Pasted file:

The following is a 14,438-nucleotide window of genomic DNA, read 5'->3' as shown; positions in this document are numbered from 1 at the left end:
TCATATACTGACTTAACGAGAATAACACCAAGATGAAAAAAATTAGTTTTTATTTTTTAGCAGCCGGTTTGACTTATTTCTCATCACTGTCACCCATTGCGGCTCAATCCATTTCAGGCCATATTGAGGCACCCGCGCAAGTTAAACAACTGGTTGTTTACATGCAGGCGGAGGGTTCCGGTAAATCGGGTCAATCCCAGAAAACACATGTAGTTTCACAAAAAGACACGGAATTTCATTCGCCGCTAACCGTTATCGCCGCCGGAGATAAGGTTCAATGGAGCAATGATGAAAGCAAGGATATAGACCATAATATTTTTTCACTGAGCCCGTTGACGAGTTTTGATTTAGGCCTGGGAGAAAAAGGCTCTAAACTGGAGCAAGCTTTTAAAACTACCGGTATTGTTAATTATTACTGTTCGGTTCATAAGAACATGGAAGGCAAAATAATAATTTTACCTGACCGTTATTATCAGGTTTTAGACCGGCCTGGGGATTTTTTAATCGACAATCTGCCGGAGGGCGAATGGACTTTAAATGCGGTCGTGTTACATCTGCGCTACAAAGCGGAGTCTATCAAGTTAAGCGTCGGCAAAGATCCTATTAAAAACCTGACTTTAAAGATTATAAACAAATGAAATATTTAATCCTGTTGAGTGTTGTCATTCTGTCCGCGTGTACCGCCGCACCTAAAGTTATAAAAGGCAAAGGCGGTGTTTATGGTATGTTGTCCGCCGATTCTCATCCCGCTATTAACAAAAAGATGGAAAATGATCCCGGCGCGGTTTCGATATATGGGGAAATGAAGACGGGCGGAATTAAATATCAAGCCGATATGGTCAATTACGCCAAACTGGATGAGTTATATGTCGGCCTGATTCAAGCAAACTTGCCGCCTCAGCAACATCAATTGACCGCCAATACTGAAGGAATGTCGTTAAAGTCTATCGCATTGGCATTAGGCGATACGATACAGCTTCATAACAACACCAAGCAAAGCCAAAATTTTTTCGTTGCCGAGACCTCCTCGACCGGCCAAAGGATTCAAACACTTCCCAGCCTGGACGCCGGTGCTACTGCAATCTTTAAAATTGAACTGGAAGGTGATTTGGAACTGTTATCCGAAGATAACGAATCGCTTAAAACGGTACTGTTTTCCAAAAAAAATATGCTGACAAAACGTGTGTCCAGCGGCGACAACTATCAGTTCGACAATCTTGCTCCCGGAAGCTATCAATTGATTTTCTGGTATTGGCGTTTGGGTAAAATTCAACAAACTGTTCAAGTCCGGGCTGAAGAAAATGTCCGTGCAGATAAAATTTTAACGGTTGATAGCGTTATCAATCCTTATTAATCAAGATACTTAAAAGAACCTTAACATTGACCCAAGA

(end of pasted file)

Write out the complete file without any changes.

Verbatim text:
The following is a 14,438-nucleotide window of genomic DNA, read 5'->3' as shown; positions in this document are numbered from 1 at the left end:
TCATATACTGACTTAACGAGAATAACACCAAGATGAAAAAAATTAGTTTTTATTTTTTAGCAGCCGGTTTGACTTATTTCTCATCACTGTCACCCATTGCGGCTCAATCCATTTCAGGCCATATTGAGGCACCCGCGCAAGTTAAACAACTGGTTGTTTACATGCAGGCGGAGGGTTCCGGTAAATCGGGTCAATCCCAGAAAACACATGTAGTTTCACAAAAAGACACGGAATTTCATTCGCCGCTAACCGTTATCGCCGCCGGAGATAAGGTTCAATGGAGCAATGATGAAAGCAAGGATATAGACCATAATATTTTTTCACTGAGCCCGTTGACGAGTTTTGATTTAGGCCTGGGAGAAAAAGGCTCTAAACTGGAGCAAGCTTTTAAAACTACCGGTATTGTTAATTATTACTGTTCGGTTCATAAGAACATGGAAGGCAAAATAATAATTTTACCTGACCGTTATTATCAGGTTTTAGACCGGCCTGGGGATTTTTTAATCGACAATCTGCCGGAGGGCGAATGGACTTTAAATGCGGTCGTGTTACATCTGCGCTACAAAGCGGAGTCTATCAAGTTAAGCGTCGGCAAAGATCCTATTAAAAACCTGACTTTAAAGATTATAAACAAATGAAATATTTAATCCTGTTGAGTGTTGTCATTCTGTCCGCGTGTACCGCCGCACCTAAAGTTATAAAAGGCAAAGGCGGTGTTTATGGTATGTTGTCCGCCGATTCTCATCCCGCTATTAACAAAAAGATGGAAAATGATCCCGGCGCGGTTTCGATATATGGGGAAATGAAGACGGGCGGAATTAAATATCAAGCCGATATGGTCAATTACGCCAAACTGGATGAGTTATATGTCGGCCTGATTCAAGCAAACTTGCCGCCTCAGCAACATCAATTGACCGCCAATACTGAAGGAATGTCGTTAAAGTCTATCGCATTGGCATTAGGCGATACGATACAGCTTCATAACAACACCAAGCAAAGCCAAAATTTTTTCGTTGCCGAGACCTCCTCGACCGGCCAAAGGATTCAAACACTTCCCAGCCTGGACGCCGGTGCTACTGCAATCTTTAAAATTGAACTGGAAGGTGATTTGGAACTGTTATCCGAAGATAACGAATCGCTTAAAACGGTACTGTTTTCCAAAAAAAATATGCTGACAAAACGTGTGTCCAGCGGCGACAACTATCAGTTCGACAATCTTGCTCCCGGAAGCTATCAATTGATTTTCTGGTATTGGCGTTTGGGTAAAATTCAACAAACTGTTCAAGTCCGGGCTGAAGAAAATGTCCGTGCAGATAAAATTTTAACGGTTGATAGCGTTATCAATCCTTATTAATCAAGATACTTAAAAGAACCTTAACATTGACCCAAGA